Friday, 3 January 2014
No one deserves secondhand love
Don’t settle for a friend because it’s convenient, or because you know it will make them happy. Don’t say your heart’s in it when it’s not. It would be cruel to give them false hope, to make them think you’ll change your mind. Logically, you could, because on paper, it makes sense. You make sense together. You could grow to love them the way they want you to, but chances are you won’t.
Emotions and logic aren’t the same thing, and they never could be. And they’ll still hope that things may be different, that you’ll feel differently about them in time, but you both know that isn’t going to happen. You know they deserve more than your resignation, and they’ll think that you shouldn’t have to settle for them, because friends don’t like to see their friends settle. And you’ll both know you agree.
There are always going to be those people we keep around because it’s convenient for us. Because it’s easy to put them on the back burner, to place them within arm’s reach, because we know they’ll stay there and be content with at least the hope that maybe one day, we can get a little closer, as long as they stick it out and pay their dues. There are always the people who we think would make a decent worst-case scenario, and who are reassured by the idea that even though they’re our safety net, we’re their first choice. There is comfort in ego and in knowing you’re wanted. There’s a freedom in the knowledge that somebody will still be there, even after all is said and done.
They will want to reassure you, to comfort you, to be there. But instead of settling for them, you should let them go.
They deserve more than being your runner-up, though it wasn’t your intention to treat them poorly. They deserve someone who doesn’t want to lose them, who will go to the ends of the earth to keep them in their lives. We all deserve someone who thinks we’re the first choice—not just that we’re the best possible option or that there was no other choice, but that any other option didn’t even stand a fighting chance. But when you let someone settle for you, when you wait until they’re ready and they’ve decided and everything is on their terms, there’s always the nagging suspicion that maybe you’re still not quite everything they want. They will resent you for that suspicion. It’s better to let them go.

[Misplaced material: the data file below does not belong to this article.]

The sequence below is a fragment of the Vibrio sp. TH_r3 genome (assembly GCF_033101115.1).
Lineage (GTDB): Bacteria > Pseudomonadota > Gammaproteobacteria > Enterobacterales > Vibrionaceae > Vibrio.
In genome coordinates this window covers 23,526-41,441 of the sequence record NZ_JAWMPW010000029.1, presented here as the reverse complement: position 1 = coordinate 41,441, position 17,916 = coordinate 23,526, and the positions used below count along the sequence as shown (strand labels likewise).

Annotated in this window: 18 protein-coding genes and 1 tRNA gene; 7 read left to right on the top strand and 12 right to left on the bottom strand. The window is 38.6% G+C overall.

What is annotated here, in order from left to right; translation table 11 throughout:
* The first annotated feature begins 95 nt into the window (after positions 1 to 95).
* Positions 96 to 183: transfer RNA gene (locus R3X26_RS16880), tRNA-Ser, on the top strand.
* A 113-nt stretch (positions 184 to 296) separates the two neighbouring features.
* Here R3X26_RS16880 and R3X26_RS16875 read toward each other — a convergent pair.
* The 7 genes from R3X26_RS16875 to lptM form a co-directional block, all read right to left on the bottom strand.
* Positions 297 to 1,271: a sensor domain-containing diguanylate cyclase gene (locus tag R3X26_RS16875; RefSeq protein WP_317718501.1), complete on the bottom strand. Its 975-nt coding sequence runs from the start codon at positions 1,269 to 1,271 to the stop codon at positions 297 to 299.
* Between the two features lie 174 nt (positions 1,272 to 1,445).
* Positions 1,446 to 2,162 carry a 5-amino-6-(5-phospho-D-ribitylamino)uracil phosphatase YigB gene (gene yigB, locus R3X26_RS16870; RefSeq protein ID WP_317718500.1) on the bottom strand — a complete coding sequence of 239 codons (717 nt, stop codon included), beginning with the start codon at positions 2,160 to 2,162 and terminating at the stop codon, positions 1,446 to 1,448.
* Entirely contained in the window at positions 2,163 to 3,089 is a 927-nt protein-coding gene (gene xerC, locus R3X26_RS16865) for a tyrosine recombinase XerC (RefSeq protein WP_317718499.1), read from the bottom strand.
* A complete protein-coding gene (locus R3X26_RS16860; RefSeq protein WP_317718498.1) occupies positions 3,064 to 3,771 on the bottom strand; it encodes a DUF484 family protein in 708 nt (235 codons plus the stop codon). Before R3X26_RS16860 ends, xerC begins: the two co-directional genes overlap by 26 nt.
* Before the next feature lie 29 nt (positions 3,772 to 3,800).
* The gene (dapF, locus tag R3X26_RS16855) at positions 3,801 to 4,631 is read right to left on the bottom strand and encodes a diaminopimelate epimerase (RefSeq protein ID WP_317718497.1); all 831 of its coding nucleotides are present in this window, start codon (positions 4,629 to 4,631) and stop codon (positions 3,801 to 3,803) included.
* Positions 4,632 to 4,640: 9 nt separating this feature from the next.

And you will miss them, of course, just like they’ll miss you. You will mourn, but there’s nothing wrong in that. And they will still check their phone for your texts at all the usual times, and you’ll force yourself to delete their number, and they’ll steer clear of your neighborhood, but still, you’ll each find a way to heal. They will wonder how they could have changed themselves for you. But if you had validated them, if you had let them become something they’re not for your love and for choosing them conditionally, they would have resented you anyway. And if you choose who someone is trying to be over who they really are, you will resent yourself, too.
It will take time, and you will wonder if you did something wrong, if it really wouldn’t have been settling after all. But no one wants to come in second place to the idea of who they are.
Don’t settle for someone because it’s easy, because they’ve come ready-made, because they already love you. There’s more to life than what’s simple and convenient and available. There’s struggling, striving, and holding onto the silly, inane, naive hope that maybe something perfect exists after all. And when you find something perfect, if you find someone perfect, they won’t be an ideal, of course, because no one is without their flaws. But there is bound to be someone who will be right for you in that moment. They will be what you’re looking for.
Don’t settle for someone just because it’s time you made a choice, and they just happened to be there the whole time. A person’s heart isn’t a consolation prize. Don’t settle for them because they’ve been there all along. No one deserves secondhand love.